Bourne’s played quicker and more confident this season. He’s on pace to have season-highs across the board statistically, despite subpar blocking and quarterback play. Kudos to Bourne for his improvements this season. Bourne will be an unrestricted free agent this offseason. It’ll be fascinating to see what the 49ers offer Bourne contract-wise or if they feel they can replace his production elsewhere. You can’t replace Bourne’s energy, though.

Runner up: Jeff Wilson Jr.

Most disappointing - Jimmy Garoppolo

Was there any doubt this would be him? The most challenging part for 49ers fans seems to be acknowledging Garoppolo’s struggles are independent of his injury. The same struggles have been around since Jimmy has started his career in San Francisco. They’ve just been highlighted this season. Garoppolo was not hurt during Week 1, where he was the definition of disappointing.

There have been games this season where Garoppolo played poorly, and he was not listed on the injury report going into the game. That has not stopped the excuses from pouring in. It always goes back to 2017 or last year’s Super Bowl. Kyle Shanahan is going to remember the red zone turnovers this season, or missed open receivers, or Garoppolo’s unwillingness to pull the trigger or pick up the blitz. He’s not going to give Jimmy G credit for games where he took the ball out of his hands in the playoffs a season ago.

If you’re in the “then who do you replace him with?” boat, look around. We see young quarterbacks weekly elevate talent around them, despite poor offensive line play. If you need a quarterback to be surrounded by a perfect situation to succeed, he’s probably not your guy. The 49ers should have plenty of options next offseason at quarterback—whether in the NFL Draft or free agency—but paying a guy $27 million when he’s missed 33 of 56 games, assuming he’s out for the year, doesn’t make much sense.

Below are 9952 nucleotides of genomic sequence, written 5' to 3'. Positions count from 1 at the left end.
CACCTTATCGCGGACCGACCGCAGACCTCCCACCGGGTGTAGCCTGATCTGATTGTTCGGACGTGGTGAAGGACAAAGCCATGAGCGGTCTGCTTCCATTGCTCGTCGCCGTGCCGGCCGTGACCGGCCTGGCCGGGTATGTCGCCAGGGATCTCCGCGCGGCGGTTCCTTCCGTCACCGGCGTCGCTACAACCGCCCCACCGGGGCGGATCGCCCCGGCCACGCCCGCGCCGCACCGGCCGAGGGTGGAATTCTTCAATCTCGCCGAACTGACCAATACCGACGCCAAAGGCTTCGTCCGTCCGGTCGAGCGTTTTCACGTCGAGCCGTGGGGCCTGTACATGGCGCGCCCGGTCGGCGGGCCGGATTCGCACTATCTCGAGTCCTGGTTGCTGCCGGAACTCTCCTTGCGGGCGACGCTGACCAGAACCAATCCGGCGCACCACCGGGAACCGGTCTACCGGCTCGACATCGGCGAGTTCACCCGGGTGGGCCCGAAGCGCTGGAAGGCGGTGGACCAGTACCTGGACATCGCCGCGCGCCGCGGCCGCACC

The writing appears to be on the wall for the 49ers quarterback. It’s no coincidence that we saw numerous reports over the weekend from multiple outlets that the Niners are ready to move on.

Runner up: Trent Taylor, the injury bug

A future role: Daniel Brunskill/Colton McKivitz

Brunskill did not play well during the first eight games at right guard. He was far too inconsistent. Shanahan said that Brunskill could play all five positions, and that will keep Brunskill around. Brunskill has a chance to show that he could be the center for this team moving forward. He looked much more comfortable at that position in one game. Brunskill handled stunts well and had arguably his best game as a run-blocker Thursday night against the Packers.

The rest of the season is a perfect opportunity for the 49ers to see what they have in McKivitz. As a fifth-rounder, there are zero expectations for him. He played 21 snaps against the Packers and didn’t look out of his depth. The front office will likely upgrade at center or right guard this offseason. One of these players has an opportunity to either cement a role for themselves next season or, at worst, give themselves a chance to compete as a starter in 2021.

Runner up: Richie James Jr., Charlie Woerner